In this section, we discuss relevant prior work in tions will be investigated later. One issue addressed in
this paper is the computation of the o▯set distance ﬁeld
constant distance o▯setting, variable distance o▯setting, h(s) that distributes the “invaded” space uniformly. Let
volume correction, and skeleton-driven shape deforma-
tions. P be a surface in 3D. Let, Q be a subset of P, and R
be the region swept by Q during the o▯set. We want
to compute a variable o▯set distance function h(s) such
2.1. Constant distance o▯setting
that the ratio r of R’s volume over the area of Q is a con-
The constant-distance o▯set (CDO) S of a solid S stant. If P is a curve in 2D, r is the ratio of the area of R
by distance r [10], also called dilation, is formulated as over the arc-length of Q. This equi-volumetric o▯setting
3 has been investigated by Moon [7] [18] for NC machin- distance, when it exists within the allowable range, or
ing, so as to ensure a constant material-removal rate, the appropriate range bound otherwise. We use a sub-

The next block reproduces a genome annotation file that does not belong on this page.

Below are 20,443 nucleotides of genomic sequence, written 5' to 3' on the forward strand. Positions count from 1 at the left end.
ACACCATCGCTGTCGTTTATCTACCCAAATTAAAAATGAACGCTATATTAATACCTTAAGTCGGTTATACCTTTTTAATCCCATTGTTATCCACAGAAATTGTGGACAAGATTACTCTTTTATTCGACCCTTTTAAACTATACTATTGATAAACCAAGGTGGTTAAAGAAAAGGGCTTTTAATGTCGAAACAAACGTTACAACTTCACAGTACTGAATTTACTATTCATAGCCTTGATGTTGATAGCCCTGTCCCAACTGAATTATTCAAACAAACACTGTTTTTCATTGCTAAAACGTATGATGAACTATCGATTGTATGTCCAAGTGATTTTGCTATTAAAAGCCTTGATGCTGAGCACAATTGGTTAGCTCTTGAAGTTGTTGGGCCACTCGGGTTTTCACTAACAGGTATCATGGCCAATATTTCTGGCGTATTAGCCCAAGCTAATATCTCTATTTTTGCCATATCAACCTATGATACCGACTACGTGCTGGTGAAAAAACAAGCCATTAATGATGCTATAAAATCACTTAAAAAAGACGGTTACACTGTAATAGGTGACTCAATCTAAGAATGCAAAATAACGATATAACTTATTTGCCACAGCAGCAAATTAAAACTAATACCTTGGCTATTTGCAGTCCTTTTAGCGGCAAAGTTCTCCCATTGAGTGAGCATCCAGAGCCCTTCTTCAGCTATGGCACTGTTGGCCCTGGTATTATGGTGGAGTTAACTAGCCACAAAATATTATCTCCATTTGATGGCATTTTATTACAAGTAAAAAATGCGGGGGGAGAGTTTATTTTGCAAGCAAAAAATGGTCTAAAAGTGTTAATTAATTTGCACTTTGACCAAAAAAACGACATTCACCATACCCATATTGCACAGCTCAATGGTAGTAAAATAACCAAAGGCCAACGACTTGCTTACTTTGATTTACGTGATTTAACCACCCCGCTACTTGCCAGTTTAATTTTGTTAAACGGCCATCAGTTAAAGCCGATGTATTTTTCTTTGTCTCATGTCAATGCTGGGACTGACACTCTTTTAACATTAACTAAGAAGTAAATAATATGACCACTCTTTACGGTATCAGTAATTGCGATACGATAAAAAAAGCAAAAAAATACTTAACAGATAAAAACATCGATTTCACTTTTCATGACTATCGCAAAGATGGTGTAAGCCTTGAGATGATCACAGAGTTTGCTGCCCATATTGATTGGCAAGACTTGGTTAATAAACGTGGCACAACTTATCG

rather than constant depth of removal. Moon has shown script (2D and f3D ) to distinguish the 2D and 3D ver-
that, in valid situations where the curvature is smaller sions of f. We also discuss how to select the proper
than some limit deﬁned in terms of r, h(s) may be for- root in each case.
mulated as the root of a quadratic equation, for the 2D
case, and of a cubic equation, for the 3D case. Speciﬁ- 3.1. Function interface and capping
cally, in 2D, h is the root of1 k(s)h(s) + h(s) ▯ r = 0,
2 f2D takes as input the signed curvature k and and
where k(s) is the curvature of P at P(s). In 3D, h(s) the reference distance r respectively. The output h =